Leader of the Masses. Savior of Humanity.
David Alan Grier has always been something of a fringe player, always hanging around the edges of the American comedy scene but never really becoming a full-blown star on the same level as, say, Eddie Murphy or Will Ferrell. This Shakespearian-trained actor has had supporting roles on sitcoms (most recently ABC's Life With Bonnie) and in movies like Jumanji, but he's always been more of a familiar face than a ticket-seller. You wouldn't really rush out to the theater to see him work, but just knowing that he was working was a comforting feeling. Maybe it's better this way.
Regardless of his celebrity status, Grier has managed to attract a loyal following, and it's for them that The Book of David: The Cult Figure's Manifesto was made. This Comedy Central production, a 40-minute stand-up routine filmed in New York City that aired in April 2003, features the comedian airing his feelings on a wide range of subjects, from running the Los Angeles Marathon to family life in his hometown of Detroit, Michigan to the more familiar topics of love, sex, and marriage. Grier performs the material with plenty of energy, and his jokes hit the mark more often than not, often eliciting chuckles and even the occasional belly laugh. His insights into love and marriage are particularly clever, as he explores the evolution of relationships from the inexhaustible jubilance of puppy love to the deadening pain of break-ups, familiar feelings usually conveyed with Grier's signature wit in evidence. His material isn't always of the highest caliber and some of the jokes don't feel particularly well thought out, but the laugh-to-dud ratio is fairly high for this sort of routine, and Grier is enigmatic enough to rise above the dead spots.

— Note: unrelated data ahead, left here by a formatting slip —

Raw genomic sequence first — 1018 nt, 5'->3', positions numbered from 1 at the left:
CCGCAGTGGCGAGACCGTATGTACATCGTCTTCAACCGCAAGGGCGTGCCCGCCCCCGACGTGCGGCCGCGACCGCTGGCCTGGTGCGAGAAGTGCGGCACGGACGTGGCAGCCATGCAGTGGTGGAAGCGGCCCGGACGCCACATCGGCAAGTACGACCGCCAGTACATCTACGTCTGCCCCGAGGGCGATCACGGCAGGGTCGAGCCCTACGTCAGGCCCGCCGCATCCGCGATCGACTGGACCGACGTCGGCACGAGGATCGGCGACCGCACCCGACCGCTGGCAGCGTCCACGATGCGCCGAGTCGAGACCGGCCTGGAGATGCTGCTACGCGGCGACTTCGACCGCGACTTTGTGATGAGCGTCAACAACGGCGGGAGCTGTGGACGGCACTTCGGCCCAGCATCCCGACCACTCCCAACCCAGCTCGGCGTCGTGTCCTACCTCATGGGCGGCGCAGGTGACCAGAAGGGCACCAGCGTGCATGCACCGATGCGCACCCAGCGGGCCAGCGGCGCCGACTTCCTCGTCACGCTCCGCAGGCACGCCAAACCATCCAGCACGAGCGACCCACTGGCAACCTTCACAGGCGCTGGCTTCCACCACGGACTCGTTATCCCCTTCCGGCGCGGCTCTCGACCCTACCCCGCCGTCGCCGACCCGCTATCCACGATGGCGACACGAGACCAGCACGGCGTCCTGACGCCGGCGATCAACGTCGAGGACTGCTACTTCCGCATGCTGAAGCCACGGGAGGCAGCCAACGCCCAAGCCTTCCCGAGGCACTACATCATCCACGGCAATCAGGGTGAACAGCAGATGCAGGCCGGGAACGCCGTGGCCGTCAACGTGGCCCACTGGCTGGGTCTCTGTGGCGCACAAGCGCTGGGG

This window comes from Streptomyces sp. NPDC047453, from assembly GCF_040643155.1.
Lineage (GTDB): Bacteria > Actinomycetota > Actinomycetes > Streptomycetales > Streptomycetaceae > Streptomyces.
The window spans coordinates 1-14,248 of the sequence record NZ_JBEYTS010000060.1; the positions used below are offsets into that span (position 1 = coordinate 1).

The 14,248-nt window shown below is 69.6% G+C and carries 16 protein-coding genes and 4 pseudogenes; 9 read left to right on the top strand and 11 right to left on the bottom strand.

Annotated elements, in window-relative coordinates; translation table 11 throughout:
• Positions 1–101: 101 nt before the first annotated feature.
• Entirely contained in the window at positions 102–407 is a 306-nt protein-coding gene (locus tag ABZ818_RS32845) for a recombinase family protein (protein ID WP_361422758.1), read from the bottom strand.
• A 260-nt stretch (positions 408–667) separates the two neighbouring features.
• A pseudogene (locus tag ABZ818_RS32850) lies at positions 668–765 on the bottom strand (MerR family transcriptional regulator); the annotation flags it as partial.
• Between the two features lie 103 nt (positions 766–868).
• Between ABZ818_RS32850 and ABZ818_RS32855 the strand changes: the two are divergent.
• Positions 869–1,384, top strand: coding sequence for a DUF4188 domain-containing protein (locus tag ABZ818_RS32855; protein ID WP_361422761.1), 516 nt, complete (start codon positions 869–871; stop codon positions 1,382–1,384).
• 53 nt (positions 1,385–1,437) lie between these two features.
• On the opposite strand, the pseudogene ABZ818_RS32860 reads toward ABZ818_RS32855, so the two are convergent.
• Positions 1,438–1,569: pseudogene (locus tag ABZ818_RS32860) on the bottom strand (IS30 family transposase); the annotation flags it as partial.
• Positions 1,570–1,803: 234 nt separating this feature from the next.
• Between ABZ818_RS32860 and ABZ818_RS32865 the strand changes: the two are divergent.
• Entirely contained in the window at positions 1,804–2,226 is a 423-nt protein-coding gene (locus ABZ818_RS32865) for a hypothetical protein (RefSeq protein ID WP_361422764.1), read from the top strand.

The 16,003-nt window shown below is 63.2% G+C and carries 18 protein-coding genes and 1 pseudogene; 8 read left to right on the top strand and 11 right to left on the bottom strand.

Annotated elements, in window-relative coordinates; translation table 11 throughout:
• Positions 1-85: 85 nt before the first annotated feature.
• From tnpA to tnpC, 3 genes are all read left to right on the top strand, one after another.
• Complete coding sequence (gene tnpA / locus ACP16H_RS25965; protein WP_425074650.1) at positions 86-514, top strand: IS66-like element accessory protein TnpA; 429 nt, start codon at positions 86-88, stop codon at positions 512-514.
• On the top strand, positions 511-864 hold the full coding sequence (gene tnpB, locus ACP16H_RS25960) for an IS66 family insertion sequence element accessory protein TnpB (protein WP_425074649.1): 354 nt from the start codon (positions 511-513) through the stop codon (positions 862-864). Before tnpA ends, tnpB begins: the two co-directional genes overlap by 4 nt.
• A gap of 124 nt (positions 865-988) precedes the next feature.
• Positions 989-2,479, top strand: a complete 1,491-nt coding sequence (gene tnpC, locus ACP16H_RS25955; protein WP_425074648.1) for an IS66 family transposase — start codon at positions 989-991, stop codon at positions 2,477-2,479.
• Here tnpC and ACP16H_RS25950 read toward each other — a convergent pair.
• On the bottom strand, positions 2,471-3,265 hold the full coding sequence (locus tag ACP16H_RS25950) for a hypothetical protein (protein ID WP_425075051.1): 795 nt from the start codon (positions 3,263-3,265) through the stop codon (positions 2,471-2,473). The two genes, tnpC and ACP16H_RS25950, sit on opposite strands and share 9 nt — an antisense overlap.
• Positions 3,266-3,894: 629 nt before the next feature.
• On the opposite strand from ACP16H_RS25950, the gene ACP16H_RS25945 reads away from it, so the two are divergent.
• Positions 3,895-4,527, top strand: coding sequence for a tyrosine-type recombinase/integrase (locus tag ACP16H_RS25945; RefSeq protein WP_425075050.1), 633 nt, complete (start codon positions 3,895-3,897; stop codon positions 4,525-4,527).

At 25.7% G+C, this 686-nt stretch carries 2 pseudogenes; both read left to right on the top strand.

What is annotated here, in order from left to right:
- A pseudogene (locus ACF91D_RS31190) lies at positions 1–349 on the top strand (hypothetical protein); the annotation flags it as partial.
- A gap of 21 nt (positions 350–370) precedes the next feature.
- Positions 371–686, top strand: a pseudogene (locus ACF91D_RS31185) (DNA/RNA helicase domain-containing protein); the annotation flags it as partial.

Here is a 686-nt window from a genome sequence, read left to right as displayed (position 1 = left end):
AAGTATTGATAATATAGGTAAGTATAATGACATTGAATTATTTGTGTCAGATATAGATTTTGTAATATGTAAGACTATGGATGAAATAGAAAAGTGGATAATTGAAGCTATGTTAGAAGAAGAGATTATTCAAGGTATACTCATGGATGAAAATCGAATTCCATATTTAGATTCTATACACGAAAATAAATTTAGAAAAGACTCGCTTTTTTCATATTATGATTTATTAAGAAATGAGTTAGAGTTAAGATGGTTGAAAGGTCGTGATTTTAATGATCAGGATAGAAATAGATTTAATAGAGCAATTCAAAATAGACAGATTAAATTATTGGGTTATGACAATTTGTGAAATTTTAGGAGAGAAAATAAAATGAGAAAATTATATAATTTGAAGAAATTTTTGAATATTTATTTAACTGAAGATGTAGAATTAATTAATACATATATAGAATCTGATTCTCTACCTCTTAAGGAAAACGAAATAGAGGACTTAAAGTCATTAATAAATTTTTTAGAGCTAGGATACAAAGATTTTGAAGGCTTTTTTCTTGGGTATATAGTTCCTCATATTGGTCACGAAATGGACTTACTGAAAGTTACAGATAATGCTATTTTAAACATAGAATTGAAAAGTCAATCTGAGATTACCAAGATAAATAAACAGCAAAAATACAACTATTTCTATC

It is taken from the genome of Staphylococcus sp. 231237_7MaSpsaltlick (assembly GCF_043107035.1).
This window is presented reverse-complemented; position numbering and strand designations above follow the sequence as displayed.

Comedy Central's presentation of The Book of David is more or less what you'd expect for a DVD release of a televised stand-up routine. The full-frame video is acceptable, with accurate color balance and no digital artifacting apparent. The audio is Dolby Digital 2.0 and sounds just fine, with no subtitles or alternate language tracks included.
A few supplements round out the disc, the most significant being three pieces of unaired material from the routine including bits on basketball, New York as a melting pot, and the war on terror. None of these is very funny, and it's easy to see why they were cut from the televised performance. Also included are an appearance by Grier on The Daily Show with Jon Stewart that is amusing enough, but curiously doesn't have anything to do with the routine itself (he's there to plug Return to Me). There are a couple of promos for The Book of David and, finally, three "Comedy Central Quickies," which are essentially just snippets from other Comedy Central shows.
Fans of David Alan Grier will no doubt be pleased by the material offered up in The Book of David: The Cult Figure's Manifesto, as Grier is an engaging performer who puts on a solid stand-up routine. At a list price of $14.99, I can't see anyone wanting to purchase this, as it's really only good for one viewing, but it's a decent enough rental for stand-up comedy fans. Case dismissed.
Give us your feedback!
What's "fair"? Whether positive or negative, our reviews should be unbiased, informative, and critique the material on its own merits.
Scales of Justice
Studio: Comedy Central
• Un-aired Footage
Review content copyright © 2003 Mark Van Hook; Site design and review layout copyright © 2014 Verdict Partners LLC. All rights reserved.